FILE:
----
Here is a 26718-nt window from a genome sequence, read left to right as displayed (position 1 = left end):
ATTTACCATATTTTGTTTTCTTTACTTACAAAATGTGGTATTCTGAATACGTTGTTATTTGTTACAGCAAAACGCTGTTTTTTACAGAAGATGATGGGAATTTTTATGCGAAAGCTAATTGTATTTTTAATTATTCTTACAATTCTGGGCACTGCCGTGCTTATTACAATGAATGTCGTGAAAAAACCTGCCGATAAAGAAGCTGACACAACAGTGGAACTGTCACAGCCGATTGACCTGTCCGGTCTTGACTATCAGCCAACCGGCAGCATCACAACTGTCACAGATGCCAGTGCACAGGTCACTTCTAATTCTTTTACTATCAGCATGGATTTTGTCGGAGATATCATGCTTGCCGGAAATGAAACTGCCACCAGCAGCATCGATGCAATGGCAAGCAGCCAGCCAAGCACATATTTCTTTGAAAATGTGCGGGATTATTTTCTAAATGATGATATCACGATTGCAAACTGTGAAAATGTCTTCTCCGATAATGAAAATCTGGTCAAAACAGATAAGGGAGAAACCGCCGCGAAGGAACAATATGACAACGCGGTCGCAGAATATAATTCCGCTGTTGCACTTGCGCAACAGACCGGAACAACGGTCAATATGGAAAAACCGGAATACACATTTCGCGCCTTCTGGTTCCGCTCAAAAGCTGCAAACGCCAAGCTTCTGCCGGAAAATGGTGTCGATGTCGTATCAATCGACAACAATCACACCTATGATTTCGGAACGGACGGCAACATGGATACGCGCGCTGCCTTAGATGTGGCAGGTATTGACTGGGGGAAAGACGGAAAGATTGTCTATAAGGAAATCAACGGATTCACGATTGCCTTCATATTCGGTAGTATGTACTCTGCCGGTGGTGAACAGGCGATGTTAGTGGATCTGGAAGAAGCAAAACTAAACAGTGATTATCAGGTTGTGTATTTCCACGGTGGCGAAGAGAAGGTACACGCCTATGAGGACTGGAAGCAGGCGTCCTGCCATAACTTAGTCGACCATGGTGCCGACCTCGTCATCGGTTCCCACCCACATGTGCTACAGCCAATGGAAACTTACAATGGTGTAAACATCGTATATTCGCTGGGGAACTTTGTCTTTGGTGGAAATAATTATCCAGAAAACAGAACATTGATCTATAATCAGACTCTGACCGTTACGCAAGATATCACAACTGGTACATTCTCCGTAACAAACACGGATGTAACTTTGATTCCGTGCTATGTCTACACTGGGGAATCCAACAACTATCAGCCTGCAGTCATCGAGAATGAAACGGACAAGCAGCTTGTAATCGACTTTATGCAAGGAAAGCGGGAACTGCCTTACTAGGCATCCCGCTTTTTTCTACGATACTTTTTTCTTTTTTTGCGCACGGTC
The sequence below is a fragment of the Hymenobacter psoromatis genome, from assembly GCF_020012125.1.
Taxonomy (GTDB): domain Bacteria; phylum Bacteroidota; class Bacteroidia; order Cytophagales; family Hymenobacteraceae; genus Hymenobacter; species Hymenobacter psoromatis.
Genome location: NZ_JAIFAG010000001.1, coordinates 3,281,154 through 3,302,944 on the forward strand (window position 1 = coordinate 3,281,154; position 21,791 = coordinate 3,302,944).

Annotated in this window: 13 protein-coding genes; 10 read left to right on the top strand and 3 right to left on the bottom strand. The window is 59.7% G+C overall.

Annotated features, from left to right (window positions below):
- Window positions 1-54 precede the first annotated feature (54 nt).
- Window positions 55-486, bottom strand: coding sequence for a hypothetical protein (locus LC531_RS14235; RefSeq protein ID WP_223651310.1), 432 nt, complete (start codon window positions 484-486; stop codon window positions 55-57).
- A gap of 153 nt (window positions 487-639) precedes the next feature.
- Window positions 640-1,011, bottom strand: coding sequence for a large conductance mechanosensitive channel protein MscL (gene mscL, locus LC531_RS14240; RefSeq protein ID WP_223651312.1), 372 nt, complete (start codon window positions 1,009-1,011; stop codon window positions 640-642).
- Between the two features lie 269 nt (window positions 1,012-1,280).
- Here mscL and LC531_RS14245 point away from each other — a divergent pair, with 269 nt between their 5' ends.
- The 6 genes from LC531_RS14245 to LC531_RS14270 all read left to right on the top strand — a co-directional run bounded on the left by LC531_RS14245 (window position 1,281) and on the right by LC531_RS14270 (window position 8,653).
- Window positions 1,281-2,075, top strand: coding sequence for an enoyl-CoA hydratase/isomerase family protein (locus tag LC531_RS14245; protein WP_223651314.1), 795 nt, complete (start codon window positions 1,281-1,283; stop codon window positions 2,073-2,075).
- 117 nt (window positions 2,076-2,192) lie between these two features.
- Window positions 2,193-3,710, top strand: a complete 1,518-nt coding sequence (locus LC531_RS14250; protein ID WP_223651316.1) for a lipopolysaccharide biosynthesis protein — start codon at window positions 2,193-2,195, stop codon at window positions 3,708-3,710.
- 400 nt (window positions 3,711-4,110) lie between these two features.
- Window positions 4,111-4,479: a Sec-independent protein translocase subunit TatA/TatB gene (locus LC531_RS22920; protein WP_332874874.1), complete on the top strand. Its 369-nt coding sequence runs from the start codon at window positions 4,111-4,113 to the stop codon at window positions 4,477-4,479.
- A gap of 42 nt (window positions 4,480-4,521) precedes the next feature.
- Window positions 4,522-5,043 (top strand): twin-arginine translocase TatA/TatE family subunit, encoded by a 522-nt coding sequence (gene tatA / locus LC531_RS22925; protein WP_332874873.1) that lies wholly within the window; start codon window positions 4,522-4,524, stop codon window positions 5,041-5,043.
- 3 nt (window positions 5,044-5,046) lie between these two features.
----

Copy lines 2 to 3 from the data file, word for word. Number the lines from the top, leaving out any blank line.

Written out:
ATTTACCATATTTTGTTTTCTTTACTTACAAAATGTGGTATTCTGAATACGTTGTTATTTGTTACAGCAAAACGCTGTTTTTTACAGAAGATGATGGGAATTTTTATGCGAAAGCTAATTGTATTTTTAATTATTCTTACAATTCTGGGCACTGCCGTGCTTATTACAATGAATGTCGTGAAAAAACCTGCCGATAAAGAAGCTGACACAACAGTGGAACTGTCACAGCCGATTGACCTGTCCGGTCTTGACTATCAGCCAACCGGCAGCATCACAACTGTCACAGATGCCAGTGCACAGGTCACTTCTAATTCTTTTACTATCAGCATGGATTTTGTCGGAGATATCATGCTTGCCGGAAATGAAACTGCCACCAGCAGCATCGATGCAATGGCAAGCAGCCAGCCAAGCACATATTTCTTTGAAAATGTGCGGGATTATTTTCTAAATGATGATATCACGATTGCAAACTGTGAAAATGTCTTCTCCGATAATGAAAATCTGGTCAAAACAGATAAGGGAGAAACCGCCGCGAAGGAACAATATGACAACGCGGTCGCAGAATATAATTCCGCTGTTGCACTTGCGCAACAGACCGGAACAACGGTCAATATGGAAAAACCGGAATACACATTTCGCGCCTTCTGGTTCCGCTCAAAAGCTGCAAACGCCAAGCTTCTGCCGGAAAATGGTGTCGATGTCGTATCAATCGACAACAATCACACCTATGATTTCGGAACGGACGGCAACATGGATACGCGCGCTGCCTTAGATGTGGCAGGTATTGACTGGGGGAAAGACGGAAAGATTGTCTATAAGGAAATCAACGGATTCACGATTGCCTTCATATTCGGTAGTATGTACTCTGCCGGTGGTGAACAGGCGATGTTAGTGGATCTGGAAGAAGCAAAACTAAACAGTGATTATCAGGTTGTGTATTTCCACGGTGGCGAAGAGAAGGTACACGCCTATGAGGACTGGAAGCAGGCGTCCTGCCATAACTTAGTCGACCATGGTGCCGACCTCGTCATCGGTTCCCACCCACATGTGCTACAGCCAATGGAAACTTACAATGGTGTAAACATCGTATATTCGCTGGGGAACTTTGTCTTTGGTGGAAATAATTATCCAGAAAACAGAACATTGATCTATAATCAGACTCTGACCGTTACGCAAGATATCACAACTGGTACATTCTCCGTAACAAACACGGATGTAACTTTGATTCCGTGCTATGTCTACACTGGGGAATCCAACAACTATCAGCCTGCAGTCATCGAGAATGAAACGGACAAGCAGCTTGTAATCGACTTTATGCAAGGAAAGCGGGAACTGCCTTACTAGGCATCCCGCTTTTTTCTACGATACTTTTTTCTTTTTTTGCGCACGGTC
The sequence below is a fragment of the Hymenobacter psoromatis genome, from assembly GCF_020012125.1.